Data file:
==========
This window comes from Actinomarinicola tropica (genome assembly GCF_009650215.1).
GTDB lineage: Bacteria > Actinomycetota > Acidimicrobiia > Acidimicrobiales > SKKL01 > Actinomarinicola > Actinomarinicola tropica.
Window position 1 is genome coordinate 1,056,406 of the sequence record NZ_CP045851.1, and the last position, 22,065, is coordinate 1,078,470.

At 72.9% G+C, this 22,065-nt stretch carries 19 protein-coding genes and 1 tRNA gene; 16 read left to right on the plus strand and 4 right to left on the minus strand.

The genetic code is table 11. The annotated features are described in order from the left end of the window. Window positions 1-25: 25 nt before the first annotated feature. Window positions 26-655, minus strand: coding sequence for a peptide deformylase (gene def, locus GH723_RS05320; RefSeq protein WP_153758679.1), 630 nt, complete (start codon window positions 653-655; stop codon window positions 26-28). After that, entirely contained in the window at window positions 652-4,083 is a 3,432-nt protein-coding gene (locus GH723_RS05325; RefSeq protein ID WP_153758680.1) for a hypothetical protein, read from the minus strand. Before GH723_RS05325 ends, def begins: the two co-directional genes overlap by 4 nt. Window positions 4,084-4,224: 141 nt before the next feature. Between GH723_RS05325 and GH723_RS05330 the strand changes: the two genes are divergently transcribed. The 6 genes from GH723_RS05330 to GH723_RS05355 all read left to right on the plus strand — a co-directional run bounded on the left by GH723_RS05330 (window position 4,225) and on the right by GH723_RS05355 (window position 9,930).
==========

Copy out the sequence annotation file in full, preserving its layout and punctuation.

This window comes from Actinomarinicola tropica (genome assembly GCF_009650215.1).
GTDB lineage: Bacteria > Actinomycetota > Acidimicrobiia > Acidimicrobiales > SKKL01 > Actinomarinicola > Actinomarinicola tropica.
Window position 1 is genome coordinate 1,056,406 of the sequence record NZ_CP045851.1, and the last position, 22,065, is coordinate 1,078,470.

At 72.9% G+C, this 22,065-nt stretch carries 19 protein-coding genes and 1 tRNA gene; 16 read left to right on the plus strand and 4 right to left on the minus strand.

The genetic code is table 11. The annotated features are described in order from the left end of the window. Window positions 1-25: 25 nt before the first annotated feature. Window positions 26-655, minus strand: coding sequence for a peptide deformylase (gene def, locus GH723_RS05320; RefSeq protein WP_153758679.1), 630 nt, complete (start codon window positions 653-655; stop codon window positions 26-28). After that, entirely contained in the window at window positions 652-4,083 is a 3,432-nt protein-coding gene (locus GH723_RS05325; RefSeq protein ID WP_153758680.1) for a hypothetical protein, read from the minus strand. Before GH723_RS05325 ends, def begins: the two co-directional genes overlap by 4 nt. Window positions 4,084-4,224: 141 nt before the next feature. Between GH723_RS05325 and GH723_RS05330 the strand changes: the two genes are divergently transcribed. The 6 genes from GH723_RS05330 to GH723_RS05355 all read left to right on the plus strand — a co-directional run bounded on the left by GH723_RS05330 (window position 4,225) and on the right by GH723_RS05355 (window position 9,930).